Talking tech since 2003

When Steve Jobs unveiled the iCloud storage and synchronization platform at WWDC this year, many immediately developed the view that it was a knockoff of the already popular Dropbox synchronization service that allows users to seamlessly synchronize vital files and folders between all of their computers.  To an extent, I would say that Apple did indeed implement ideas into iCloud that were first seen in Dropbox.  At the same time, though, iCloud really is so much more than a raw storage system.  iCloud doesn’t just hand users space to store their content, but rather makes it easy for people to really take advantage of their allotted storage in ways that Dropbox doesn’t support.  The synchronization of calendar and contact lists honestly makes Apple’s new service something that I cannot wait to get my hands on.  And the fact that email is to be a feature in the free service as well makes it all the more amazing.  Sure, this same functionality was one of the core components in the soon to be discontinued MobileMe service by Apple, but Apple has never been a real competitor to Dropbox now that their cloud offering is set to be free for anyone to use.

This said, I’m a huge fan of Dropbox and think that the platform has loads of potential.  However, now that Apple is playing hardball I really think that it has become time for Dropbox to step up its game in order to become a more competitive service.

I personally already use Dropbox as an alternative to MobileMe on my Mac simply by linking my calendar and address book data folders into my Dropbox folder so that they too are backed up and synchronized seamlessly.  While this works well for me, the fact of the matter is that doing so is an advanced task not necessarily suitable for your average end-user to support.  Moreover, the fact that my little hack simply synchronizes application data files means that all computers accessing the files need to be running the same operating system, so there is no cross-platform syncing.

But really, it wouldn’t be that far-fetched of an idea for Dropbox to implement the ability to synchronize calendars and contact books with the Dropbox service.  Think about it.  Dropbox already has daemons for Windows, Mac OS X, and even Linux.  All they would really have to do would be to add the functionality to read entries from the common personal information management applications, store them on their backend in a standardized format, and then push them back to other desktops from the central copy.  There are already such synchronization systems out there, but I think that Dropbox has the user-base to make theirs successful.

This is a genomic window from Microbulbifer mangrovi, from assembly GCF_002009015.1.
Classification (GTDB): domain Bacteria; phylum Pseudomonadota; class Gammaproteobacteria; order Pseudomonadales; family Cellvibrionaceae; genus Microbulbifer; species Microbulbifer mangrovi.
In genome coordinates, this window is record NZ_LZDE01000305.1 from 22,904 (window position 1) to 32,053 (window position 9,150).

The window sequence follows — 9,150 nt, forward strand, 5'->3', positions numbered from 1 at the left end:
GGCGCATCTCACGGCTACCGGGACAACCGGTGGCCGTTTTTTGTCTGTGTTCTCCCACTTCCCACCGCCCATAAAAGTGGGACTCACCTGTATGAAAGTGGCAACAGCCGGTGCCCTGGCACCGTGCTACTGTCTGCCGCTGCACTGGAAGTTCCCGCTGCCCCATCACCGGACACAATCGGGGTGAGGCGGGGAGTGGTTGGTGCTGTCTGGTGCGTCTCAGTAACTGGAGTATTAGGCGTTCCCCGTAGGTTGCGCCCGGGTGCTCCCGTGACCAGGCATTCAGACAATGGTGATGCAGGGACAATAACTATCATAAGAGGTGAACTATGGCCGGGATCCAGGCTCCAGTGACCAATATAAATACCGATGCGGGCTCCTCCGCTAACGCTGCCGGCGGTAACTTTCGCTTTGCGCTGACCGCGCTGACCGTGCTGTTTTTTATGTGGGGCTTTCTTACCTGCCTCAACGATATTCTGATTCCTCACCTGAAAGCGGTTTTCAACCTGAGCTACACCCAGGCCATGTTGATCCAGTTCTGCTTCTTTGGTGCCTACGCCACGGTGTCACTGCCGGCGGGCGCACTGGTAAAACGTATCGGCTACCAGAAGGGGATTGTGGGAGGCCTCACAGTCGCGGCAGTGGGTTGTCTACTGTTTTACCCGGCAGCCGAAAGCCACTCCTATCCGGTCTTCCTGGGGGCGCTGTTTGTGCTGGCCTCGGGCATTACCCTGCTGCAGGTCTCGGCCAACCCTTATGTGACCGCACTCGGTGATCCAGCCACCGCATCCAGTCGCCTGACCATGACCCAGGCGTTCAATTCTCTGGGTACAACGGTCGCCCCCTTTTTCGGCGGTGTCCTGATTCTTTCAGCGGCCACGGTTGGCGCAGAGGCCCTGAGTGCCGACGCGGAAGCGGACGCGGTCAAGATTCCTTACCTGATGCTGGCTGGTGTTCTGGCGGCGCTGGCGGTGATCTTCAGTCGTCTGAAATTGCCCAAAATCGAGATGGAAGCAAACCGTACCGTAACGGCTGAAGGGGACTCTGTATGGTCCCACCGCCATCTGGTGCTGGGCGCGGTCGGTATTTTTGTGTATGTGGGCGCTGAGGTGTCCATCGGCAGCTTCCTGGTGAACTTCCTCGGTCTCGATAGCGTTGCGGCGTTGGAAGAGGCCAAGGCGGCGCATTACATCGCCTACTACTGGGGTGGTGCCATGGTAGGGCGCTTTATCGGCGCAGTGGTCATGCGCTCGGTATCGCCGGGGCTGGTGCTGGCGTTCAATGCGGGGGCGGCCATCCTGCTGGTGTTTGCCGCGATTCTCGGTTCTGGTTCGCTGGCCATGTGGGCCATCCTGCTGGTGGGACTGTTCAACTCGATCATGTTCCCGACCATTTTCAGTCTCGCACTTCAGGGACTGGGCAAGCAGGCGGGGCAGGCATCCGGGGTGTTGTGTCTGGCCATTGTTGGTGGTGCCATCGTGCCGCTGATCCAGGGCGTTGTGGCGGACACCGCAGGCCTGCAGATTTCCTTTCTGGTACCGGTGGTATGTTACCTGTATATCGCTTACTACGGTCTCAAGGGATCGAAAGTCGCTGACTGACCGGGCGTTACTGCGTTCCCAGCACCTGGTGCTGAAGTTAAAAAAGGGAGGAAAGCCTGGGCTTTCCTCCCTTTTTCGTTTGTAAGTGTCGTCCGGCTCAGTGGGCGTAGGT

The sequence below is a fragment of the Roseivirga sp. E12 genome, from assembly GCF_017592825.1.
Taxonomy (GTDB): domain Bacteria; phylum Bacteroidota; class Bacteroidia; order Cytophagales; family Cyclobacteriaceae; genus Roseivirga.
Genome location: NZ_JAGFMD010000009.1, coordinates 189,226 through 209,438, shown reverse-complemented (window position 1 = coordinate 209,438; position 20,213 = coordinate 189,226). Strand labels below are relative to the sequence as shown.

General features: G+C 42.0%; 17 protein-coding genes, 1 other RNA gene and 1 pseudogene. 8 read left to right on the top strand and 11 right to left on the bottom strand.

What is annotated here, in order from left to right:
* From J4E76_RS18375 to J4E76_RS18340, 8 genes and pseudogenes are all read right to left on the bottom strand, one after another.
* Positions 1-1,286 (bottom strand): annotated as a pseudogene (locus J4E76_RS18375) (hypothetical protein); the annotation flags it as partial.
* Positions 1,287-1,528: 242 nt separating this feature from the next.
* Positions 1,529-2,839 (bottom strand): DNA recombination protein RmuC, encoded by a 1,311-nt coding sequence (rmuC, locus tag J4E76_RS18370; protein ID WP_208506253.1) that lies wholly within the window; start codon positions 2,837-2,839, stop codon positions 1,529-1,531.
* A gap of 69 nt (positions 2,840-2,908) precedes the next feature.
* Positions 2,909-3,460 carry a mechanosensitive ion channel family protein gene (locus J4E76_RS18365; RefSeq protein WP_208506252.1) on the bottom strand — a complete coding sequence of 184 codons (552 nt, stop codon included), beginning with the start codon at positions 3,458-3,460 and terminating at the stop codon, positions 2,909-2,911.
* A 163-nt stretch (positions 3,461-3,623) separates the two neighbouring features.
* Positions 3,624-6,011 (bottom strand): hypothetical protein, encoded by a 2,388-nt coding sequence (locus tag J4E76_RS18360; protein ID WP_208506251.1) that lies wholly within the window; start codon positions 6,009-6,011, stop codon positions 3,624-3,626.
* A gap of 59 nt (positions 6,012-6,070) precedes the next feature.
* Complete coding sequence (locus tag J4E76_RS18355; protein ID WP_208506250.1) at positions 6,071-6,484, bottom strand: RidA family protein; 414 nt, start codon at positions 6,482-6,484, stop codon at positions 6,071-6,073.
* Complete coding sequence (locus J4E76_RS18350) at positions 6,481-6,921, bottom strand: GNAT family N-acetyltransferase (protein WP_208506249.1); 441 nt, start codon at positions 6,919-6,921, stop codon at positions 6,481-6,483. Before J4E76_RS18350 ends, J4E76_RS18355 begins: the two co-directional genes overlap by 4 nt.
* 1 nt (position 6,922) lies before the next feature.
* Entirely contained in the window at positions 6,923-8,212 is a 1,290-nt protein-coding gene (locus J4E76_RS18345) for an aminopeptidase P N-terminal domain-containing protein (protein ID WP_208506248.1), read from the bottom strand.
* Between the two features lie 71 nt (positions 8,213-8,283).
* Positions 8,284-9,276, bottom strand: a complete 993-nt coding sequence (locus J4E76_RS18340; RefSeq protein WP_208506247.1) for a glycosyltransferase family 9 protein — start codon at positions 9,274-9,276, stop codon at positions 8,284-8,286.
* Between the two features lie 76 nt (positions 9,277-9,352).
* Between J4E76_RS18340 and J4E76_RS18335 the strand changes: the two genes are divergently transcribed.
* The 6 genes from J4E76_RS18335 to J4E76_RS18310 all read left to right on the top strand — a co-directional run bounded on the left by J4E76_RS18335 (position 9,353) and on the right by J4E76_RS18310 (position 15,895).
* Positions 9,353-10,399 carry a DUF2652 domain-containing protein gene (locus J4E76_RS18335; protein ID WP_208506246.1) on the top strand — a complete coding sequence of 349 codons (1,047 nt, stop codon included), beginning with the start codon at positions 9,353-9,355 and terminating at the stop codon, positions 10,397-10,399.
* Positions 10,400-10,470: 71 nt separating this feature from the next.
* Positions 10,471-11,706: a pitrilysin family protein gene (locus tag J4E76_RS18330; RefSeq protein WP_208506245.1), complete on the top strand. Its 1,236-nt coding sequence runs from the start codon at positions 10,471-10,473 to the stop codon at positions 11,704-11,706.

Of course this would be a challenging task to accomplish, especially when considering the sheer number of popular information management applications available throughout different platforms; all of which would need to have their API’s or file structures coded into the respective Dropbox daemon for each operating system.  But in the long run, I think that Dropbox has the resources (investors) to make such an operation entirely feasible.  More importantly, I think the company has the user-base and popularity to make this profitable.

Much like iCloud and even the Ubuntu One service that users of the Canonical-backed operating system take advantage of, I also think that Dropbox should seriously be considering opening a music store that would integrate seamlessly into the Dropbox synchronization system.  I realize that it wouldn’t be an iTunes killer by any stretch of the imagination, but there really is a cross-platform market there that I think there is still room for competition in; even with iTunes already being well-established.

Needless to say, Dropbox also needs to sharpen up on a few other ends if they want to be able to compete with the almighty iCloud service.  The biggest thing, in my opinion, would be upping the amount of free storage given to users of the service, and retrospectively increasing the allowances for paid users as well.  Dropbox’s 2GB of storage space is indeed generous, and I’d hate for anyone to think otherwise, but the fact of the matter is that since Dropbox started 2gb of free space per user the value of that space has gone down dramatically.  Just look at the storage space increases that Google has given its own users over the years and you’ll see what I’m talking about.

And as much as people may disagree, I would personally like to see Dropbox kick the invitation system that currently gives users additional storage for bringing their friends and family onboard to the curb.  Sadly I think that this system is too widely abused, and I think it has gotten to the point where Dropbox should just give users larger storage allocations to begin with instead of using the silly invite system.

Dropbox is a great service, and as much as I love the concept of iCloud I really would be sad to see it shadow out Dropbox completely.  And with rumor pointing towards the idea that Apple may be retiring support for the Windows XP operating system, the market is definitely there to be tapped into.


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